The relationship between influencers and brands isn’t new. Once businesses realized that an online influencer had the potential to reach hundreds, if not thousands (and dare I say, millions?) of consumers, there was a shift to reaching out to work with these new media savvy individuals. It was a great idea all around until the expectations of both parties started becoming vastly different. As influencers continued to grow these new businesses of theirs, there was a shift to more of a business-to-business approach rather than an influencer-to-business approach.
When looking for influencers to work with, it’s helpful to think of them as a business. For any business you would partner with, there are certain criteria you would need to know. All influencers are not created equal and learning about who these men and women are is your first step in having a successful campaign. Consider that any influencer you work with should fit into the mold of your ideal customer. You want them to love your product or service and genuinely want to help promote it.
When it comes to online influence, there are a few different types of people you might consider working with.
There is a lot of overlap with the above. Make sure you connect with the people who are active on the types of platforms that speak to your brand the best. And how are you going to find the best people to work with? Try some of these old-fashioned networking tips.
If you want to really connect with influencers, there is no substitute for an in-person meeting. Attending blog conferences is a great way to meet influencers and gives you a sense of their personality and presence and will help you make decisions in terms of who to work with. Don’t discount attending other events as well: Chamber of Commerce meetings, local craft fairs, movie previews, home & garden shows. Chances are there will be influencers around who are actively looking to work with your type of brand.
They don’t call it social media for nothing. Get on Twitter and Facebook and get to know people. See what they are posting about and start a dialogue with some people you think might be a good fit. Have a visual brand (clothing, makeup, etc.)? Pop onto Instagram and Pinterest and find some great photos. Pay attention to photos or other links that pop up over and over again. Go find out from whom they originated. Those are the people who you may want to speak with first.
You’ll never really know if a blogger will be a good fit for your brand if you don’t see what type of writer they are and what other brands they have worked with. Obviously if you are looking to promote your soda brand, you don’t want to work with someone who has a health food blog. Be mindful of their family dynamic. Don’t pitch baby products to a blogger who has teenagers.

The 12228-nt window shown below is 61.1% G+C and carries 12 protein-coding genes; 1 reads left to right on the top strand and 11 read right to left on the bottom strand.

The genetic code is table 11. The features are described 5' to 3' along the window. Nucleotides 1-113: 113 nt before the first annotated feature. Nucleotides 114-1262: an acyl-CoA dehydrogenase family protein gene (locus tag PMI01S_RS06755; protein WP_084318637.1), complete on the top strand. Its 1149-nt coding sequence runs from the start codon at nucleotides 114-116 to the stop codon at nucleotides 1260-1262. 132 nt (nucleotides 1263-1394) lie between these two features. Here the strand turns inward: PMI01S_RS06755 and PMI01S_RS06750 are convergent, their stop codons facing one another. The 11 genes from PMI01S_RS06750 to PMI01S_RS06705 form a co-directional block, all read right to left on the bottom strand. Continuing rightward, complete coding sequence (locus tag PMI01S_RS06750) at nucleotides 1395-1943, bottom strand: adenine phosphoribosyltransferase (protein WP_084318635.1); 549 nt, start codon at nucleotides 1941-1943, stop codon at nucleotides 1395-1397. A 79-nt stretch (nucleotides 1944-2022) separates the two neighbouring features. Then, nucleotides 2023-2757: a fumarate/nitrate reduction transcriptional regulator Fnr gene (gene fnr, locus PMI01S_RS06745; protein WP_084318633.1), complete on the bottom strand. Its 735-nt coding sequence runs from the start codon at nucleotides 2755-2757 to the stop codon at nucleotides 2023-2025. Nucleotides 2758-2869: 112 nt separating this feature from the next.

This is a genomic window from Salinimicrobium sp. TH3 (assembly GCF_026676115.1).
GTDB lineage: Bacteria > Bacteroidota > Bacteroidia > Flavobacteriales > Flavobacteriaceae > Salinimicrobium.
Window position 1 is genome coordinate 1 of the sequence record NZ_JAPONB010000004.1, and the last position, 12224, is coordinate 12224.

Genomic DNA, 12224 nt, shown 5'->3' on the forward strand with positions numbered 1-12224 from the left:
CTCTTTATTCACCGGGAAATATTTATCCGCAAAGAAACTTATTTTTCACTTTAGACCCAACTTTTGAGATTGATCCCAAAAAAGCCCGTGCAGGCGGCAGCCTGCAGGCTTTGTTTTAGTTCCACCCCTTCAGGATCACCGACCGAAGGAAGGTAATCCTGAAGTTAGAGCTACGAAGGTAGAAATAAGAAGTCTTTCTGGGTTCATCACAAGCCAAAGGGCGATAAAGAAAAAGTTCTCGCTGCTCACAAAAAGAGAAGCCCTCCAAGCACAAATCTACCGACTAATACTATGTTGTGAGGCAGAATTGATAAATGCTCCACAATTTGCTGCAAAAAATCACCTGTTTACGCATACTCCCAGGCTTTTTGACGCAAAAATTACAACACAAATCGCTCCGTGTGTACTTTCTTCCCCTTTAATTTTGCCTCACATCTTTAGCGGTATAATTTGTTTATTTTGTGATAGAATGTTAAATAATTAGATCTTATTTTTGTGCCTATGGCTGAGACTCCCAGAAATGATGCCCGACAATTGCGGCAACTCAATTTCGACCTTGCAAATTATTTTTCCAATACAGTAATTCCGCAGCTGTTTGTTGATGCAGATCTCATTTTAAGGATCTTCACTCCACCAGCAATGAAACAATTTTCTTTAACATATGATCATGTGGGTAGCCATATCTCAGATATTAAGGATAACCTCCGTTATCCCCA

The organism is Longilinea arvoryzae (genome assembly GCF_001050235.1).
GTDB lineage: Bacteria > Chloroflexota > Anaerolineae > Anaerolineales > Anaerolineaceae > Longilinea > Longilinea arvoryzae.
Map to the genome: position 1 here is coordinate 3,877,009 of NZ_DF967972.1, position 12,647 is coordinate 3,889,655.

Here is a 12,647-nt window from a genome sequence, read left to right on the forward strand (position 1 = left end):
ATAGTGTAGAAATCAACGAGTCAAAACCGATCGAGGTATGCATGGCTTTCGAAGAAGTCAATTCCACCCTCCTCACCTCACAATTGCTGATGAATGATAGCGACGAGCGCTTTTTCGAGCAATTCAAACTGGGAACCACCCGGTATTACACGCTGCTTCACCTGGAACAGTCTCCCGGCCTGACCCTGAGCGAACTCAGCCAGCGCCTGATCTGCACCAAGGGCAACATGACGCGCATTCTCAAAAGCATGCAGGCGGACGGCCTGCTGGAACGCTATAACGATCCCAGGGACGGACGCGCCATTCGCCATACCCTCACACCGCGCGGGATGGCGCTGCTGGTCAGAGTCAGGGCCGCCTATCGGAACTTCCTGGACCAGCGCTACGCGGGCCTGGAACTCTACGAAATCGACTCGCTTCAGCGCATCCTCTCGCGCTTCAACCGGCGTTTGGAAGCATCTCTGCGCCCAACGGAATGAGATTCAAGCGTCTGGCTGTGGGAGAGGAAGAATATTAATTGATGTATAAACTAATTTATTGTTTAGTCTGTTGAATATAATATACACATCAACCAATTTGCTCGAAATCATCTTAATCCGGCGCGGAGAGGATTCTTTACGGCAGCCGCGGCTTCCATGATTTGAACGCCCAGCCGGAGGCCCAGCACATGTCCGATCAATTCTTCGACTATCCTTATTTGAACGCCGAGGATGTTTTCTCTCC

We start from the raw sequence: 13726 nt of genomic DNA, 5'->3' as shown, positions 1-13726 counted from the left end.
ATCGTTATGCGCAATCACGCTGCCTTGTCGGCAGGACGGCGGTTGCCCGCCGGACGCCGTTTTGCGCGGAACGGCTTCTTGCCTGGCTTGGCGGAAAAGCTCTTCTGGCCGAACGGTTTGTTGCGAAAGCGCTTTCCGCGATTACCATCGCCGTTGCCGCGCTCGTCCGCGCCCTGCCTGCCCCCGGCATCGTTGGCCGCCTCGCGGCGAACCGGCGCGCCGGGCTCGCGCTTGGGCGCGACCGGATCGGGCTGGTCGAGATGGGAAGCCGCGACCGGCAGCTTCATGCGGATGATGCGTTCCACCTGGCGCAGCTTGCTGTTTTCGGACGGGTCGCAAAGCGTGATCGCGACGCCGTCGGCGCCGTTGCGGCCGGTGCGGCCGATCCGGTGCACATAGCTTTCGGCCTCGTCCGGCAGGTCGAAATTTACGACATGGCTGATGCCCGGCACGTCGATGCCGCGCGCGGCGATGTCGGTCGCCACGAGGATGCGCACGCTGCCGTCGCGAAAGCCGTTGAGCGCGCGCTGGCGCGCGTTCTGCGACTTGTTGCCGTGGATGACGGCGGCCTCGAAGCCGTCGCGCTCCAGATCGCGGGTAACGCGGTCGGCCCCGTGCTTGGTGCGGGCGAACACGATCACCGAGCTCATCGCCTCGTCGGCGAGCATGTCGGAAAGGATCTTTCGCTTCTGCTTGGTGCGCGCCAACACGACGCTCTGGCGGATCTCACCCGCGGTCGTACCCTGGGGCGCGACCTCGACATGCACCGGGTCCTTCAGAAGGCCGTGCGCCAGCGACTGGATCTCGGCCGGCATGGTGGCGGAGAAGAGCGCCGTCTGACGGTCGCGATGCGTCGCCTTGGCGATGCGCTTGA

As a blogger myself, I get pitched daily to work with brands that aren’t a good fit for me. I generally will respond with, “Thank you for reaching out, but this product isn’t a great fit for me right now. I’d love to hear about other products you are promoting.” If you get a return email from a blogger, make a note of it and definitely keep them in mind. These are the bloggers you want to work with, if not now, then at a future date. They are respectful and honest. They also deserve a follow-up email letting them know you will keep them in mind for future opportunities. Keep the dialogue open.
Communication is a two-way street. Just because most business is conducted online these days doesn’t mean you shouldn’t make an effort to reach out and get to know the people you work with.
Carolyn authored the chapter on networking in the Social Fabric/Collective Bias ebook “Down the Rabbit Hole”, a 440-page bloggers’ playbook. For more information and to download your copy, click HERE.
Carolyn has been blogging for 8 years at her lifestyle blog, This Talk Ain’t Cheap, and is the co-founder of SoCal Lady Bloggers, a support and networking group for over 900 women in Southern California. She has led monthly workshops educating bloggers and businesses on various social media topics and is currently a Campaign Leader with Collective Bias. Connect with her on Twitter @CarolynRWest.